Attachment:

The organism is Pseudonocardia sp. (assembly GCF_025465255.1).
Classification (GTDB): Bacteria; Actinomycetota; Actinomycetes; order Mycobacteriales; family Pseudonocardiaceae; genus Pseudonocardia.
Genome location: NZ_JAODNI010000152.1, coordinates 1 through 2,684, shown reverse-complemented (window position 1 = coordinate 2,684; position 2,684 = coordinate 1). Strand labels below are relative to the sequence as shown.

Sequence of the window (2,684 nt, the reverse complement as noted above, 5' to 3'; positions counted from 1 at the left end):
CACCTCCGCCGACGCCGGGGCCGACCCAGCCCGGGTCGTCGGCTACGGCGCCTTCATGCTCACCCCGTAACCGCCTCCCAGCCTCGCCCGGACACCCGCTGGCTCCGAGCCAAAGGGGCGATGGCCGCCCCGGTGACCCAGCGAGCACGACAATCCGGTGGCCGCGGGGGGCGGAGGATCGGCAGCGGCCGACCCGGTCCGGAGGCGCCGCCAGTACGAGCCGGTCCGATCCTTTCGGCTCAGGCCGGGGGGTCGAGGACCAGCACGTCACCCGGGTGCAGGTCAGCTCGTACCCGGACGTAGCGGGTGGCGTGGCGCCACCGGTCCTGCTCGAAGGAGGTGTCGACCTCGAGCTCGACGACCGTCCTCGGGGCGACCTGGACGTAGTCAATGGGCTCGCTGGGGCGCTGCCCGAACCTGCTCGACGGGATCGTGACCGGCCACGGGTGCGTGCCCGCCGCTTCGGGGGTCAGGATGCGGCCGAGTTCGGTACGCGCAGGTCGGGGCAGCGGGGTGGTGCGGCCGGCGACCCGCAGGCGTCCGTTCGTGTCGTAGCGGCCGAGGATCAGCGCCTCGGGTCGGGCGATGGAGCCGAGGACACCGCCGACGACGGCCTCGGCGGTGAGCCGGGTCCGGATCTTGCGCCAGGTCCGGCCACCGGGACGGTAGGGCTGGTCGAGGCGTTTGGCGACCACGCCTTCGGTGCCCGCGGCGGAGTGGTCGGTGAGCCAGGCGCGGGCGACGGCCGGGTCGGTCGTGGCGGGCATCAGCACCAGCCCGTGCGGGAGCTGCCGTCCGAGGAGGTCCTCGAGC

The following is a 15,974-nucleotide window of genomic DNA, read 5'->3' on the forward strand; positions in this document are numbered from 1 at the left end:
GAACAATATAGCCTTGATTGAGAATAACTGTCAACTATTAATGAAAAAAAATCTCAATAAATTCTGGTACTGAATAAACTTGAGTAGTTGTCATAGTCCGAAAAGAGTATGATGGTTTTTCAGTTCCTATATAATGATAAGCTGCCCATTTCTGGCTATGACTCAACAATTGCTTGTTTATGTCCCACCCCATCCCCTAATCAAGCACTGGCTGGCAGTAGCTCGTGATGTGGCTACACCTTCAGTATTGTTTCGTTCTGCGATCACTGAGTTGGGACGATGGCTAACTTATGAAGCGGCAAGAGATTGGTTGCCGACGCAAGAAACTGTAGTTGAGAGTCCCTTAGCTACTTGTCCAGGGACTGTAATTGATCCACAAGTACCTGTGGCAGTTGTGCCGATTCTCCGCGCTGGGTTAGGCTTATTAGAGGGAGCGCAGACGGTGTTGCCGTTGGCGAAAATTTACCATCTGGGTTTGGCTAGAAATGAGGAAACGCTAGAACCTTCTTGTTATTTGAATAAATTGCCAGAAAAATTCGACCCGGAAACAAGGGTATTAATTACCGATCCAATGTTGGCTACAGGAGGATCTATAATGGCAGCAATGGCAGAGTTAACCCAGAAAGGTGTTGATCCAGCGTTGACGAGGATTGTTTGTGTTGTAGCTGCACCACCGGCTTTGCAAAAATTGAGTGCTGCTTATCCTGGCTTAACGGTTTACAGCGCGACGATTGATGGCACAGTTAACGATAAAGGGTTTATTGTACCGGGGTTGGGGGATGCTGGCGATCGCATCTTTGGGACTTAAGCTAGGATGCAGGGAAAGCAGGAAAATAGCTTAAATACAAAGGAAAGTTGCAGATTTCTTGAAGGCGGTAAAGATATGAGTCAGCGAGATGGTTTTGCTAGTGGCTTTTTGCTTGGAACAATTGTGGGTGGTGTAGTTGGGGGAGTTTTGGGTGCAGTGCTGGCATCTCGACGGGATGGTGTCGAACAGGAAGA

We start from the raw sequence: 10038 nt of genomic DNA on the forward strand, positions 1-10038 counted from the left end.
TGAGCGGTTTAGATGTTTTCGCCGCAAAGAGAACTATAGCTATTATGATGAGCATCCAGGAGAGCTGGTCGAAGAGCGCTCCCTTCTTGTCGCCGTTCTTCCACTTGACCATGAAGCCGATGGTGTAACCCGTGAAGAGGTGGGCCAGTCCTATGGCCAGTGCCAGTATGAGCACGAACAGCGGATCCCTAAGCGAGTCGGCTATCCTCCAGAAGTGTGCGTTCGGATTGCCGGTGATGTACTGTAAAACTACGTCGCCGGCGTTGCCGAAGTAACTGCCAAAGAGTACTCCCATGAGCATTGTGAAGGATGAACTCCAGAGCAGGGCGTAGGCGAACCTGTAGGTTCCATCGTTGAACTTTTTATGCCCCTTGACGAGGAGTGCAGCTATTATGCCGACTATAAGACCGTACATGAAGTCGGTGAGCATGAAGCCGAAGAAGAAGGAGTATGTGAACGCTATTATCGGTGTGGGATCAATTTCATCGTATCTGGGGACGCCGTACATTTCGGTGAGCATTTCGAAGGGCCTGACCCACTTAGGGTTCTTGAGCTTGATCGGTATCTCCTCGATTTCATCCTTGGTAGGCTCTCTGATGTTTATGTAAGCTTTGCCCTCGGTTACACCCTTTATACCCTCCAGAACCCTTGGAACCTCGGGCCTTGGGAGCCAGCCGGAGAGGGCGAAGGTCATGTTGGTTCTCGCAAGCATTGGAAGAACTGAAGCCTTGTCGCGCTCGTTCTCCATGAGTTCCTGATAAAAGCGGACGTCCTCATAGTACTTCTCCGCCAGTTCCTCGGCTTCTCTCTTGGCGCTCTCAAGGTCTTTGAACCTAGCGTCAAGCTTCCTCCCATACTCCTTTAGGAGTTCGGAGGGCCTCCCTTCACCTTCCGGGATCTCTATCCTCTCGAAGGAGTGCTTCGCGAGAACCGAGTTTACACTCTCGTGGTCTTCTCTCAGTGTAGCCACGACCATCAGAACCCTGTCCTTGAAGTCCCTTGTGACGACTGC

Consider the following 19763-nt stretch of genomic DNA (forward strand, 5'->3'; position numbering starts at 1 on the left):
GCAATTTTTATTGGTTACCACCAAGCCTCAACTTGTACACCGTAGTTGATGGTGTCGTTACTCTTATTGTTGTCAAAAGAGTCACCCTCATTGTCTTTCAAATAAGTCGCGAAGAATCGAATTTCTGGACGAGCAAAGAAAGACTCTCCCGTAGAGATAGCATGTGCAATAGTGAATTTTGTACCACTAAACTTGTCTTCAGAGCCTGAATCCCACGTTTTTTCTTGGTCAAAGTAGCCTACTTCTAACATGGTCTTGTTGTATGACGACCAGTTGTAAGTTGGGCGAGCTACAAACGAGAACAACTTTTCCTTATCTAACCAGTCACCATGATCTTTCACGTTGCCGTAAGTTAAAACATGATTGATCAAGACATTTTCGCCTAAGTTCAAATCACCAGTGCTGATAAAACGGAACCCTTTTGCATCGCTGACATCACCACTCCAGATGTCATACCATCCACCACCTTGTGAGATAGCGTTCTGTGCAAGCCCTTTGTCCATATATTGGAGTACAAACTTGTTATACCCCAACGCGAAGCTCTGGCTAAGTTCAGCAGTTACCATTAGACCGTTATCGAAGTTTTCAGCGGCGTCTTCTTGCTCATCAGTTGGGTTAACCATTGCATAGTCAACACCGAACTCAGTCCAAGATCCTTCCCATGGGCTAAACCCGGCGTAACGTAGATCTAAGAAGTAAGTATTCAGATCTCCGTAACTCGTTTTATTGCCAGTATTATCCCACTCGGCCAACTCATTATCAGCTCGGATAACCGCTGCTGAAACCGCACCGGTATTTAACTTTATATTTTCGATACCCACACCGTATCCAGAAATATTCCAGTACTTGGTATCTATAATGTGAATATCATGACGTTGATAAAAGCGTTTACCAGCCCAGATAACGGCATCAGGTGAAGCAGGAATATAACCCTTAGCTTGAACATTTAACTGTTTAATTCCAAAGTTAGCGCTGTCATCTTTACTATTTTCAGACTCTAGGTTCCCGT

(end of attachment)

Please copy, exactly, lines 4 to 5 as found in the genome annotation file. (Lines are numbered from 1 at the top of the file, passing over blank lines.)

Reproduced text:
Sequence of the window (2,684 nt, the reverse complement as noted above, 5' to 3'; positions counted from 1 at the left end):
CACCTCCGCCGACGCCGGGGCCGACCCAGCCCGGGTCGTCGGCTACGGCGCCTTCATGCTCACCCCGTAACCGCCTCCCAGCCTCGCCCGGACACCCGCTGGCTCCGAGCCAAAGGGGCGATGGCCGCCCCGGTGACCCAGCGAGCACGACAATCCGGTGGCCGCGGGGGGCGGAGGATCGGCAGCGGCCGACCCGGTCCGGAGGCGCCGCCAGTACGAGCCGGTCCGATCCTTTCGGCTCAGGCCGGGGGGTCGAGGACCAGCACGTCACCCGGGTGCAGGTCAGCTCGTACCCGGACGTAGCGGGTGGCGTGGCGCCACCGGTCCTGCTCGAAGGAGGTGTCGACCTCGAGCTCGACGACCGTCCTCGGGGCGACCTGGACGTAGTCAATGGGCTCGCTGGGGCGCTGCCCGAACCTGCTCGACGGGATCGTGACCGGCCACGGGTGCGTGCCCGCCGCTTCGGGGGTCAGGATGCGGCCGAGTTCGGTACGCGCAGGTCGGGGCAGCGGGGTGGTGCGGCCGGCGACCCGCAGGCGTCCGTTCGTGTCGTAGCGGCCGAGGATCAGCGCCTCGGGTCGGGCGATGGAGCCGAGGACACCGCCGACGACGGCCTCGGCGGTGAGCCGGGTCCGGATCTTGCGCCAGGTCCGGCCACCGGGACGGTAGGGCTGGTCGAGGCGTTTGGCGACCACGCCTTCGGTGCCCGCGGCGGAGTGGTCGGTGAGCCAGGCGCGGGCGACGGCCGGGTCGGTCGTGGCGGGCATCAGCACCAGCCCGTGCGGGAGCTGCCGTCCGAGGAGGTCCTCGAGC